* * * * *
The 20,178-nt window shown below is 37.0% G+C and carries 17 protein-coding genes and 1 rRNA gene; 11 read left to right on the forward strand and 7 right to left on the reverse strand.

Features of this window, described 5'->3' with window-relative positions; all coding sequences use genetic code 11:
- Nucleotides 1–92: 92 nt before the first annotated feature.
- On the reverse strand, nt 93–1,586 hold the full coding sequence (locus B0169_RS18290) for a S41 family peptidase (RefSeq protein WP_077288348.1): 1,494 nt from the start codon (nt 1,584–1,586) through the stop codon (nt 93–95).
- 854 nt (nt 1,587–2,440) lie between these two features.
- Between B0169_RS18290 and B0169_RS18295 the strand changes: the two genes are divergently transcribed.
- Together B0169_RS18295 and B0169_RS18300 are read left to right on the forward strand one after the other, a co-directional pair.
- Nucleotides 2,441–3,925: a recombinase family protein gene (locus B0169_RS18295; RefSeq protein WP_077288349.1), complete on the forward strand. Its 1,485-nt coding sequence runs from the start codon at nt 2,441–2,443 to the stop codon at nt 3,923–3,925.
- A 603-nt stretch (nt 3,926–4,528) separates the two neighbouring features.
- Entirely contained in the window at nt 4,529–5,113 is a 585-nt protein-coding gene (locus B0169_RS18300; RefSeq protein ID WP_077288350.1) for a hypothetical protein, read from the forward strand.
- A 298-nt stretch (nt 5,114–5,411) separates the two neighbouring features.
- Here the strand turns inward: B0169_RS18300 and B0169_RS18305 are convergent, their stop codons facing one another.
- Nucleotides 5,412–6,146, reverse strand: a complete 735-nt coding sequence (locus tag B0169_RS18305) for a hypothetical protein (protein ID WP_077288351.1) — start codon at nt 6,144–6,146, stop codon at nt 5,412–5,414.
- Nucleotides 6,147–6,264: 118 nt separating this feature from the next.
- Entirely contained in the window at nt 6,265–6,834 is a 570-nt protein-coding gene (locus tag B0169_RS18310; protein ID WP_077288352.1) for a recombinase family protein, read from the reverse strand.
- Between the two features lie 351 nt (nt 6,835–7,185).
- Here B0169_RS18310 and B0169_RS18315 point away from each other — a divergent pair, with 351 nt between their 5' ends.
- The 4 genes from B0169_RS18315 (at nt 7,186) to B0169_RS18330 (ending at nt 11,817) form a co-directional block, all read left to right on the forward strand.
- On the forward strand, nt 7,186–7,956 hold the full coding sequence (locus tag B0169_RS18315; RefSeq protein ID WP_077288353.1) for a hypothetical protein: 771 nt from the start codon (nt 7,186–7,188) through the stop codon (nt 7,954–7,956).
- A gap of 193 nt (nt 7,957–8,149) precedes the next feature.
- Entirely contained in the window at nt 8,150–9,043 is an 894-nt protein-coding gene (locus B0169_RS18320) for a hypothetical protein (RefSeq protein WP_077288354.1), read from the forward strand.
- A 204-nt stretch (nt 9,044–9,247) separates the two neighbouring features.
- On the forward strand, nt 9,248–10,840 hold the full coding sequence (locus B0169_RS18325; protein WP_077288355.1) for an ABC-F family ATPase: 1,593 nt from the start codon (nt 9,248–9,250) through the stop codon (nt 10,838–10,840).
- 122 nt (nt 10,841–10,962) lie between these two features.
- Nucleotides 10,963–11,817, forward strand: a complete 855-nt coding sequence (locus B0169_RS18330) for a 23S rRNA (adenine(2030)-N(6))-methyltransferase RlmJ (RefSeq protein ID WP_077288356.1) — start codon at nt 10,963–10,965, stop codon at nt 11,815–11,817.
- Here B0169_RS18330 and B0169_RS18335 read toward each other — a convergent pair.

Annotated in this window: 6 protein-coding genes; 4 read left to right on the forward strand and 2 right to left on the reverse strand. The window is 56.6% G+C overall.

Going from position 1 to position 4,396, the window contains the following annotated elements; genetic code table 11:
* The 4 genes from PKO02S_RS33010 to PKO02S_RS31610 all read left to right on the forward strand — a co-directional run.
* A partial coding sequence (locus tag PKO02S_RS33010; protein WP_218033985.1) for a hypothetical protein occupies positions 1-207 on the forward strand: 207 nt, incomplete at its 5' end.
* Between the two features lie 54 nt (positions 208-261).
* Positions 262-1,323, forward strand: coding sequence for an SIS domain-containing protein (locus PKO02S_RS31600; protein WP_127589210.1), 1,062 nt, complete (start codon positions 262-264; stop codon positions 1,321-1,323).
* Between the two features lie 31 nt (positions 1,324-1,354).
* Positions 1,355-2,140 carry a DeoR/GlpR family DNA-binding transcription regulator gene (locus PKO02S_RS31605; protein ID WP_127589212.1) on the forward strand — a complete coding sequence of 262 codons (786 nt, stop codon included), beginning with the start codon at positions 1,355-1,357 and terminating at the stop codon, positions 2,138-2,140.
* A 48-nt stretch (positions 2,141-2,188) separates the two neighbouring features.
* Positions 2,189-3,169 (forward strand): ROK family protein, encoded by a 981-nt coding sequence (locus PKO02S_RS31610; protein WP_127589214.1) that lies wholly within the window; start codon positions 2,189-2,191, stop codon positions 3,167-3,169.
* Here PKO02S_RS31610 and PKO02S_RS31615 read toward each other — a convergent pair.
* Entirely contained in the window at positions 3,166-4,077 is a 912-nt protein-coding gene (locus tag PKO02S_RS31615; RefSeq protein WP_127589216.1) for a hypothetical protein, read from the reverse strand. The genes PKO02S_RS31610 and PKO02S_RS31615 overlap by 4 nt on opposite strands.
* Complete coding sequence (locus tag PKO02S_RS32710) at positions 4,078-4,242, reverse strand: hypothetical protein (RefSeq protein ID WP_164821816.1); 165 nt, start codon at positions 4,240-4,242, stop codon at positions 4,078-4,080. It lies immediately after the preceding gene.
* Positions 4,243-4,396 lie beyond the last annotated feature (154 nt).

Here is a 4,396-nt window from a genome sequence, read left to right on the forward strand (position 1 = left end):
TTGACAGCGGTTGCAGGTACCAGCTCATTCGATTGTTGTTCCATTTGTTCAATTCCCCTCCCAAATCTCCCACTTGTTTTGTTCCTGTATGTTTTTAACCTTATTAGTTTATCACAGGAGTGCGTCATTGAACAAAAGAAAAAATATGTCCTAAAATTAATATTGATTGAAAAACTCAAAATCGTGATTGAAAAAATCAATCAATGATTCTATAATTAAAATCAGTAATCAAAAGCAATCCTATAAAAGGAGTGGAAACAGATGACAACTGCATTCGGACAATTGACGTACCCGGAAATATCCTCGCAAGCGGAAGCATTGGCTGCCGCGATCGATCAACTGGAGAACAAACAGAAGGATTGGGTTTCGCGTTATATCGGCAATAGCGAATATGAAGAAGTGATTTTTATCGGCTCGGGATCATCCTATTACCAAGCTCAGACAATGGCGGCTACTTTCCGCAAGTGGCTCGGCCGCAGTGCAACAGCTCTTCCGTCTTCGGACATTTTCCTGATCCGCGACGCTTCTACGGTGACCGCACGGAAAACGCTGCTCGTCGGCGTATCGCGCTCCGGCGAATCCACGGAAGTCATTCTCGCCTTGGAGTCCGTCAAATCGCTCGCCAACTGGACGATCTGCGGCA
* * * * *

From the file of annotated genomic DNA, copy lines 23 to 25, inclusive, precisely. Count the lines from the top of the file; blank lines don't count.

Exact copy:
- On the forward strand, nt 9,248–10,840 hold the full coding sequence (locus B0169_RS18325; protein WP_077288355.1) for an ABC-F family ATPase: 1,593 nt from the start codon (nt 9,248–9,250) through the stop codon (nt 10,838–10,840).
- 122 nt (nt 10,841–10,962) lie between these two features.
- Nucleotides 10,963–11,817, forward strand: a complete 855-nt coding sequence (locus B0169_RS18330) for a 23S rRNA (adenine(2030)-N(6))-methyltransferase RlmJ (RefSeq protein ID WP_077288356.1) — start codon at nt 10,963–10,965, stop codon at nt 11,815–11,817.